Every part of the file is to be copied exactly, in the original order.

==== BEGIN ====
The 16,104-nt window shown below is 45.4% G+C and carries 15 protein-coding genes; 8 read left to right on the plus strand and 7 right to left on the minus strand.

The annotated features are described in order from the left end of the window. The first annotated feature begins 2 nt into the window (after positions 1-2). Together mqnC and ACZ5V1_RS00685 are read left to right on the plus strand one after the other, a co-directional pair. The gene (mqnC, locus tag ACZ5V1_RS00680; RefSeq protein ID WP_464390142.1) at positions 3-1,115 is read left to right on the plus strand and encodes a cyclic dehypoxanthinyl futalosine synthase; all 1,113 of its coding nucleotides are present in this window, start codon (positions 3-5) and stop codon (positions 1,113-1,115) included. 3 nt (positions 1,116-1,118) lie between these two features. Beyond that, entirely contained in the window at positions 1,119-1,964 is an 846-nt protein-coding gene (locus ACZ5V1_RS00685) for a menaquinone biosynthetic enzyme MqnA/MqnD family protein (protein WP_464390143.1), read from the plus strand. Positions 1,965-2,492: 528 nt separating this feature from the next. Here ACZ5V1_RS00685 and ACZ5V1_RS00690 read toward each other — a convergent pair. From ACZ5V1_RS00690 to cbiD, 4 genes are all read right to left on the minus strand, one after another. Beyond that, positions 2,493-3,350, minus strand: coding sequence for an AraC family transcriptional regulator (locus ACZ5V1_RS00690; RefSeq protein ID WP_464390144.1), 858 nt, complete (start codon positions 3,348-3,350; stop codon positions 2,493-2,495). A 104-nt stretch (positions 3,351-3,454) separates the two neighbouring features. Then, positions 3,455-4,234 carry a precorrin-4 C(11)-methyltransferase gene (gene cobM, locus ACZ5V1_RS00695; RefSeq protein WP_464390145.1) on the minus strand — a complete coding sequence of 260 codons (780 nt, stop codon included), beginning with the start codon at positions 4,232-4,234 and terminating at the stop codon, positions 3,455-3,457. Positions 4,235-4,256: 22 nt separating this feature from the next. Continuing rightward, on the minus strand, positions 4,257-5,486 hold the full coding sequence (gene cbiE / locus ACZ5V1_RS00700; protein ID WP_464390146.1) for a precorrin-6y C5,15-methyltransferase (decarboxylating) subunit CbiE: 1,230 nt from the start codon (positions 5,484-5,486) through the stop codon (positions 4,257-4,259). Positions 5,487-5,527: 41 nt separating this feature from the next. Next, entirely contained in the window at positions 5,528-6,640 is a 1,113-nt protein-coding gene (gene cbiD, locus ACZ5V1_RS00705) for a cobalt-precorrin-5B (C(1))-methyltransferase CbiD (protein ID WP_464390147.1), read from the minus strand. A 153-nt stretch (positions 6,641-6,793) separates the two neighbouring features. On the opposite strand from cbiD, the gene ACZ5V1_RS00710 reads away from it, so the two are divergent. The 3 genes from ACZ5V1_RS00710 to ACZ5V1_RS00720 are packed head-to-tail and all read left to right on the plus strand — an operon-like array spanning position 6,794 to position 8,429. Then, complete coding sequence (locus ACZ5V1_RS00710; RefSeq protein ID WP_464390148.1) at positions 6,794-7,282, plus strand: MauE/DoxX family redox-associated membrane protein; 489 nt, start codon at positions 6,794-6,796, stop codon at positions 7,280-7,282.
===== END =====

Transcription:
The 16,104-nt window shown below is 45.4% G+C and carries 15 protein-coding genes; 8 read left to right on the plus strand and 7 right to left on the minus strand.

The annotated features are described in order from the left end of the window. The first annotated feature begins 2 nt into the window (after positions 1-2). Together mqnC and ACZ5V1_RS00685 are read left to right on the plus strand one after the other, a co-directional pair. The gene (mqnC, locus tag ACZ5V1_RS00680; RefSeq protein ID WP_464390142.1) at positions 3-1,115 is read left to right on the plus strand and encodes a cyclic dehypoxanthinyl futalosine synthase; all 1,113 of its coding nucleotides are present in this window, start codon (positions 3-5) and stop codon (positions 1,113-1,115) included. 3 nt (positions 1,116-1,118) lie between these two features. Beyond that, entirely contained in the window at positions 1,119-1,964 is an 846-nt protein-coding gene (locus ACZ5V1_RS00685) for a menaquinone biosynthetic enzyme MqnA/MqnD family protein (protein WP_464390143.1), read from the plus strand. Positions 1,965-2,492: 528 nt separating this feature from the next. Here ACZ5V1_RS00685 and ACZ5V1_RS00690 read toward each other — a convergent pair. From ACZ5V1_RS00690 to cbiD, 4 genes are all read right to left on the minus strand, one after another. Beyond that, positions 2,493-3,350, minus strand: coding sequence for an AraC family transcriptional regulator (locus ACZ5V1_RS00690; RefSeq protein ID WP_464390144.1), 858 nt, complete (start codon positions 3,348-3,350; stop codon positions 2,493-2,495). A 104-nt stretch (positions 3,351-3,454) separates the two neighbouring features. Then, positions 3,455-4,234 carry a precorrin-4 C(11)-methyltransferase gene (gene cobM, locus ACZ5V1_RS00695; RefSeq protein WP_464390145.1) on the minus strand — a complete coding sequence of 260 codons (780 nt, stop codon included), beginning with the start codon at positions 4,232-4,234 and terminating at the stop codon, positions 3,455-3,457. Positions 4,235-4,256: 22 nt separating this feature from the next. Continuing rightward, on the minus strand, positions 4,257-5,486 hold the full coding sequence (gene cbiE / locus ACZ5V1_RS00700; protein ID WP_464390146.1) for a precorrin-6y C5,15-methyltransferase (decarboxylating) subunit CbiE: 1,230 nt from the start codon (positions 5,484-5,486) through the stop codon (positions 4,257-4,259). Positions 5,487-5,527: 41 nt separating this feature from the next. Next, entirely contained in the window at positions 5,528-6,640 is a 1,113-nt protein-coding gene (gene cbiD, locus ACZ5V1_RS00705) for a cobalt-precorrin-5B (C(1))-methyltransferase CbiD (protein ID WP_464390147.1), read from the minus strand. A 153-nt stretch (positions 6,641-6,793) separates the two neighbouring features. On the opposite strand from cbiD, the gene ACZ5V1_RS00710 reads away from it, so the two are divergent. The 3 genes from ACZ5V1_RS00710 to ACZ5V1_RS00720 are packed head-to-tail and all read left to right on the plus strand — an operon-like array spanning position 6,794 to position 8,429. Then, complete coding sequence (locus ACZ5V1_RS00710; RefSeq protein ID WP_464390148.1) at positions 6,794-7,282, plus strand: MauE/DoxX family redox-associated membrane protein; 489 nt, start codon at positions 6,794-6,796, stop codon at positions 7,280-7,282.